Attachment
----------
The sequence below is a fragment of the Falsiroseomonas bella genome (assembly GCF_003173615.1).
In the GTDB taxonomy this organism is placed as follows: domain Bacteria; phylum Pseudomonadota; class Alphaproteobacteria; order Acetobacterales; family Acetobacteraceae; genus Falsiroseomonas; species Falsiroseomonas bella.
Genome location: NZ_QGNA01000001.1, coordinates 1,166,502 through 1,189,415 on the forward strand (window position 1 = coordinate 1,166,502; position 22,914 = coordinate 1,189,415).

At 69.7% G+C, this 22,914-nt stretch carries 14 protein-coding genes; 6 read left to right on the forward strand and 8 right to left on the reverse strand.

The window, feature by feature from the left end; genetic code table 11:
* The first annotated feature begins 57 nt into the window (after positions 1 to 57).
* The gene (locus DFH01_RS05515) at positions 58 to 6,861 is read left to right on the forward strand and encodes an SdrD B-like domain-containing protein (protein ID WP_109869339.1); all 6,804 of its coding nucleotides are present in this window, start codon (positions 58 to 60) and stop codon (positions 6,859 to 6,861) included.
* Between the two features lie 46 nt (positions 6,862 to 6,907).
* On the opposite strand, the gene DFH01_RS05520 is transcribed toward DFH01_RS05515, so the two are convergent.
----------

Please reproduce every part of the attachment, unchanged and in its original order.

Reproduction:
The sequence below is a fragment of the Falsiroseomonas bella genome (assembly GCF_003173615.1).
In the GTDB taxonomy this organism is placed as follows: domain Bacteria; phylum Pseudomonadota; class Alphaproteobacteria; order Acetobacterales; family Acetobacteraceae; genus Falsiroseomonas; species Falsiroseomonas bella.
Genome location: NZ_QGNA01000001.1, coordinates 1,166,502 through 1,189,415 on the forward strand (window position 1 = coordinate 1,166,502; position 22,914 = coordinate 1,189,415).

At 69.7% G+C, this 22,914-nt stretch carries 14 protein-coding genes; 6 read left to right on the forward strand and 8 right to left on the reverse strand.

The window, feature by feature from the left end; genetic code table 11:
* The first annotated feature begins 57 nt into the window (after positions 1 to 57).
* The gene (locus DFH01_RS05515) at positions 58 to 6,861 is read left to right on the forward strand and encodes an SdrD B-like domain-containing protein (protein ID WP_109869339.1); all 6,804 of its coding nucleotides are present in this window, start codon (positions 58 to 60) and stop codon (positions 6,859 to 6,861) included.
* Between the two features lie 46 nt (positions 6,862 to 6,907).
* On the opposite strand, the gene DFH01_RS05520 is transcribed toward DFH01_RS05515, so the two are convergent.